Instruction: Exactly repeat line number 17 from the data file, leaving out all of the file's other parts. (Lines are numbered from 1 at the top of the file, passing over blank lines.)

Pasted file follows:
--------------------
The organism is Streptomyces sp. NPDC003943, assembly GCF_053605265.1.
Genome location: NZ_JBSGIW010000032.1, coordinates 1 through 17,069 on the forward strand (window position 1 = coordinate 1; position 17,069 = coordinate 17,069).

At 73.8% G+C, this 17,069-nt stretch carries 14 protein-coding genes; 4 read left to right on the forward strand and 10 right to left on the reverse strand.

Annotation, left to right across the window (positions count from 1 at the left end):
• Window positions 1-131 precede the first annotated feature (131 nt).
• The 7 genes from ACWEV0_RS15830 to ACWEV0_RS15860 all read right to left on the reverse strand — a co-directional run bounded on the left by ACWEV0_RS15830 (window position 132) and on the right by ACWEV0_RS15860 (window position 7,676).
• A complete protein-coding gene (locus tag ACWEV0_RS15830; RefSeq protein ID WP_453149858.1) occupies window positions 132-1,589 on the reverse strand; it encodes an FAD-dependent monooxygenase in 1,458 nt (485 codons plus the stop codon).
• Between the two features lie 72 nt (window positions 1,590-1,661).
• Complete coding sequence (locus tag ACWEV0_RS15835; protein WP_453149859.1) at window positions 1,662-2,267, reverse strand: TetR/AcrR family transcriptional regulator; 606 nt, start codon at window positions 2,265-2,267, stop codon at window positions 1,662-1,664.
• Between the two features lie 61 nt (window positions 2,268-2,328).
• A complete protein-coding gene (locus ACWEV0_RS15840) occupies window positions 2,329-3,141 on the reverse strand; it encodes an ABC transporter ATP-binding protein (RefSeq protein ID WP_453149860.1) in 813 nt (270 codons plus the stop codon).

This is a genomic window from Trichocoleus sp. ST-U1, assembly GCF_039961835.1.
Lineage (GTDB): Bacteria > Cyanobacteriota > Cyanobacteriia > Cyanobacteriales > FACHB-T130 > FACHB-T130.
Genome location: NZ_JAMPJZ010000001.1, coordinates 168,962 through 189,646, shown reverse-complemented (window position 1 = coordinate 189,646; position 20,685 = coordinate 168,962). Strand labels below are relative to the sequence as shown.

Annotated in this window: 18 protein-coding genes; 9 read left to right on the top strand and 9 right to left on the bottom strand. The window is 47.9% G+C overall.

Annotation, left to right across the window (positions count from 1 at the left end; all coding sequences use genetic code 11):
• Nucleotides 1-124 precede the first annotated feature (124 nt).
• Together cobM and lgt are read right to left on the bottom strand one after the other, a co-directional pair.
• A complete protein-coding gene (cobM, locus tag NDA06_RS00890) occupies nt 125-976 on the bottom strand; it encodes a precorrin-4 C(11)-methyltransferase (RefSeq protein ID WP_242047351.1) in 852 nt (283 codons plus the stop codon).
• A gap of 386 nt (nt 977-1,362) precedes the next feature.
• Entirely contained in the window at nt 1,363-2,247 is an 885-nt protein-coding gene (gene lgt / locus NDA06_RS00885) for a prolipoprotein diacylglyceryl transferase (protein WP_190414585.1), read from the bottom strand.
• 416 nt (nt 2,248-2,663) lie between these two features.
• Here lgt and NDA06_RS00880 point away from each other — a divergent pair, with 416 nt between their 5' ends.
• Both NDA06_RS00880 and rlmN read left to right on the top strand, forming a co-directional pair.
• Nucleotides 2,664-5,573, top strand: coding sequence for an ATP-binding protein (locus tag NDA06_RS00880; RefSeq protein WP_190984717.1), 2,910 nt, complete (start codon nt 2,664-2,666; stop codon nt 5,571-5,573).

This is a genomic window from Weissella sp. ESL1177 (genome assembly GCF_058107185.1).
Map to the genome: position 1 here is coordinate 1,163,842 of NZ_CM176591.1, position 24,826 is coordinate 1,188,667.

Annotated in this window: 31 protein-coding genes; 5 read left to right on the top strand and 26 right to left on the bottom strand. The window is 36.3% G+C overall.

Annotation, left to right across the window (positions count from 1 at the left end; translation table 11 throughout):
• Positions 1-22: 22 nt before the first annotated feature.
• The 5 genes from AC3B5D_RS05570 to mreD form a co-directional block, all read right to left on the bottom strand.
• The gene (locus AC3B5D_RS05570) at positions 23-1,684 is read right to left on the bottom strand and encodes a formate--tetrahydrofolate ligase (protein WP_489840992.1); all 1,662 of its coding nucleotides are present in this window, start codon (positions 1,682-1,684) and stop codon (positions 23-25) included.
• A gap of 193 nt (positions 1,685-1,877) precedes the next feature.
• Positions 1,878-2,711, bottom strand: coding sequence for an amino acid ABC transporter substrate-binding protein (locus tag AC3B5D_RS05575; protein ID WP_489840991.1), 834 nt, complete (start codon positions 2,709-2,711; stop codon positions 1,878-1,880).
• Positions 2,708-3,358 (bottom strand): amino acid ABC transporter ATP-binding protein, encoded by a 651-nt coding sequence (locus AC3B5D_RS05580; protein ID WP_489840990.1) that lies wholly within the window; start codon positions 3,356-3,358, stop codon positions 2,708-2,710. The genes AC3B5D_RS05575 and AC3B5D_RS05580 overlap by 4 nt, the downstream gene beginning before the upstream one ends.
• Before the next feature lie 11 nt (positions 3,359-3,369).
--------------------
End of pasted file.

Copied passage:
• Nucleotides 1-124 precede the first annotated feature (124 nt).